More L337 Translations

Dave continues with his shell-script L33t translator. In my last article, I talked about the inside jargon of hackers and computer geeks known as "Leet Speak" or just "Leet". Of course, that's a shortened version of the word Elite, and it's best written as L33T or perhaps L337 to be ultimately kewl. But hey, I don't judge.

Multiprocessing in Python

Python's "multiprocessing" module feels like threads, but actually launches processes. Many people, when they start to work with Python, are excited to hear that the language supports threading. And, as I've discussed in previous articles, Python does indeed support native-level threads with an easy-to-use and convenient interface.

Tackling L33t-Speak

How to script a l33t-speak translator. My daughter and I were bantering with each other via text message this morning as we often do, and I dropped into a sort of mock "leet speak". She wasn't impressed, but it got me thinking about formulaic substitutions in language and how they represent interesting programming challenges.

Building a March Madness Bracket in PHP

Jim Hall takes his March Madness script to the next level. Every year in March, my office closely follows the NCAA college basketball tournament, also known as March Madness. You can print out a bracket and make your own predictions as to which team will win at each round. Several of my co-workers take this somewhat seriously, and they always print out their brackets and tack them to their work cubes for all to see. Generally, the winner buys a pizza lunch for the others who played.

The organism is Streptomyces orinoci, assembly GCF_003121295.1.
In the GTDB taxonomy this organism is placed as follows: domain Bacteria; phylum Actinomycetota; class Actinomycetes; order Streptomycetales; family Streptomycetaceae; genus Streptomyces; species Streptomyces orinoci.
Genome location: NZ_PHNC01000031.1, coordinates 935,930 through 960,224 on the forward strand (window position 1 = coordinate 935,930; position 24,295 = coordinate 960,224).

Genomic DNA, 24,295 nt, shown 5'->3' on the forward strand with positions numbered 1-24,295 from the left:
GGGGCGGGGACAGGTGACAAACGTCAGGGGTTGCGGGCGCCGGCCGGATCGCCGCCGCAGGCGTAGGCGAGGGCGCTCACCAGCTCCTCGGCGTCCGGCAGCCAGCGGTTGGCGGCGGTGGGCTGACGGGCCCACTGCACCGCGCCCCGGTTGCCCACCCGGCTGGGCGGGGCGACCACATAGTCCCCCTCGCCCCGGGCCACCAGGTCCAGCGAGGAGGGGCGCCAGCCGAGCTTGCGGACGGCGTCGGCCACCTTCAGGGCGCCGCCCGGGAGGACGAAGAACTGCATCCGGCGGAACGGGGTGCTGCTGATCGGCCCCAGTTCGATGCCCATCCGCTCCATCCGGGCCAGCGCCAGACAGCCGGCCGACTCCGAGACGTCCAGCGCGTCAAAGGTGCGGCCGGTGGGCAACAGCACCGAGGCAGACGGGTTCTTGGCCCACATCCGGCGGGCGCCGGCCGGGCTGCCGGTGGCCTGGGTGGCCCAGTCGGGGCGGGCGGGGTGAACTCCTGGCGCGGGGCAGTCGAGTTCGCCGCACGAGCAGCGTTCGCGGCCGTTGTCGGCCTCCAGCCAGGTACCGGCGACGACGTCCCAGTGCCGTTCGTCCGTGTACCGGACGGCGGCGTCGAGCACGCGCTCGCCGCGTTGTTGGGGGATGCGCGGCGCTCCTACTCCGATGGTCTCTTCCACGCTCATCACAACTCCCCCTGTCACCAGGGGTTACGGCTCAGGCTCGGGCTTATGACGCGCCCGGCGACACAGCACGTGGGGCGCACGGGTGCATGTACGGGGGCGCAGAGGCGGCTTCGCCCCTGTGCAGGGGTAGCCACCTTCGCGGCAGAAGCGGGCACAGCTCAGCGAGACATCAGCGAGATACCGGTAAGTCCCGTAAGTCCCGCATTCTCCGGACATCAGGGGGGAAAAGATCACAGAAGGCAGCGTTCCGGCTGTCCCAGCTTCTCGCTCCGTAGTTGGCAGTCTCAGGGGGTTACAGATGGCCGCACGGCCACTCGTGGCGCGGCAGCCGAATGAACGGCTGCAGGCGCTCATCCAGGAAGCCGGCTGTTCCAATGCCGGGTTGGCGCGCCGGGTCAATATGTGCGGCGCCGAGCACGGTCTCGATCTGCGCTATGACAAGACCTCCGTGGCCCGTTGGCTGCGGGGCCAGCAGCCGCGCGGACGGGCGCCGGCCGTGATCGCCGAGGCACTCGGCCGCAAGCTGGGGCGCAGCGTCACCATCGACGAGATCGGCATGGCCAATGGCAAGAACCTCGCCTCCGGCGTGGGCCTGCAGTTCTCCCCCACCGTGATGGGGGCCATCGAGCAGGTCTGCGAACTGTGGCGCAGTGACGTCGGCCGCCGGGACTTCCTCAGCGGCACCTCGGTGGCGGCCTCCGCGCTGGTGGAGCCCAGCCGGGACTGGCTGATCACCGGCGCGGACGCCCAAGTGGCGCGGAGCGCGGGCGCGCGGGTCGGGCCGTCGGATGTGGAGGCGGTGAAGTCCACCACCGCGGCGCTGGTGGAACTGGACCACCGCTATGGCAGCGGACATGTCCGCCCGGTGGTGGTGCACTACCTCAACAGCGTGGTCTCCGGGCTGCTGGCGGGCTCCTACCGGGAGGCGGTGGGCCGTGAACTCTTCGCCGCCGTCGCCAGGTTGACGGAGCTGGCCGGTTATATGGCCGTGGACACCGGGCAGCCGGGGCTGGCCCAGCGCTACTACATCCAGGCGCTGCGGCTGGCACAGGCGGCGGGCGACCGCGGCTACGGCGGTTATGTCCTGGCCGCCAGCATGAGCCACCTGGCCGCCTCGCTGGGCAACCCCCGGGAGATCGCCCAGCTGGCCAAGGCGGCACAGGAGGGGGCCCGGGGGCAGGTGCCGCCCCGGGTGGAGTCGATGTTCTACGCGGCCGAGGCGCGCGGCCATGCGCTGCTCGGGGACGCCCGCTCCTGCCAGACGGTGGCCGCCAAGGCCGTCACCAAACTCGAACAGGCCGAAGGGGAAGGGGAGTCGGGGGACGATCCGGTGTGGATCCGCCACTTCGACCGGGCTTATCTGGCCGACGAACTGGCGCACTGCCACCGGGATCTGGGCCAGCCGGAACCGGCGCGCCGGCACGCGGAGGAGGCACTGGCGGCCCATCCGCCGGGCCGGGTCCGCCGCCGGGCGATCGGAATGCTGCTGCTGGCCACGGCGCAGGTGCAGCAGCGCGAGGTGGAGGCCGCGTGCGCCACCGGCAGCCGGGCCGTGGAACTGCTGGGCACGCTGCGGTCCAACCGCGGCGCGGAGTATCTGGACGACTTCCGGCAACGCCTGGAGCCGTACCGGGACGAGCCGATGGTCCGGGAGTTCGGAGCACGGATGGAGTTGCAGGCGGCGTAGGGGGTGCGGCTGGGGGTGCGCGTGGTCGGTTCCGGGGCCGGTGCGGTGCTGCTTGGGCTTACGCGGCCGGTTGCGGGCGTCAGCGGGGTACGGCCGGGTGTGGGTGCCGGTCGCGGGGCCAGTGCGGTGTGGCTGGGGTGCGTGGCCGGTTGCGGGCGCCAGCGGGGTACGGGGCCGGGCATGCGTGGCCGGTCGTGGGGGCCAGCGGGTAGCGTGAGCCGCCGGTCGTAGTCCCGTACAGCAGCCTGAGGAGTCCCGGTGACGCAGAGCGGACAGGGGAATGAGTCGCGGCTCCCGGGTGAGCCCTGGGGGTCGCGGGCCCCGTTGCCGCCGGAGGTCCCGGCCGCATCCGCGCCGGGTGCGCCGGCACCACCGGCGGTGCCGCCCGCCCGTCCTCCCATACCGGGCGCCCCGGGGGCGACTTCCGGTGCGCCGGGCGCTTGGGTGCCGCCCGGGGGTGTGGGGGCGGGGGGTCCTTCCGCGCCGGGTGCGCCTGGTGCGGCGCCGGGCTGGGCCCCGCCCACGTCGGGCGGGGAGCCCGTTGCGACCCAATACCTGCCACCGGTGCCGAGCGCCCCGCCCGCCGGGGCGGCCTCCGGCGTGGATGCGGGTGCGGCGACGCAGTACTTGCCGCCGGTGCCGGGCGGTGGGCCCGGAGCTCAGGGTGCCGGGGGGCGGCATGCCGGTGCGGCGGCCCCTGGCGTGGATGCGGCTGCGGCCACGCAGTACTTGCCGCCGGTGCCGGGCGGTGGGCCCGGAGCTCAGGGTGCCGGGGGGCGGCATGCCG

Why Do We Do It?

Why does a painter paint? Why does carpenter build? Why does a chef cook? Why does an electronic engineer design, and why does a software programmer code? Speaking from my personal experiences, I'm going to answer those questions with this: to create something out of nothing. There is an art to conceiving an idea and, when using the right tools, bringing it to fruition.

Getting Started with ncurses

How to use curses to draw to the terminal screen. While graphical user interfaces are very cool, not every program needs to run with a point-and-click interface. For example, the venerable vi editor ran in plain-text terminals long before the first GUI.

Analyzing Song Lyrics

I was reading about the history of The Beatles a few days ago and bumped into an interesting fact. According to the author, The Beatles used the word "love" in their songs more than 160 times. At first I thought, "cool", but the more I thought about it, the more I became skeptical about the figure. In fact, I suspect that the word "love" shows up considerably more than 160 times.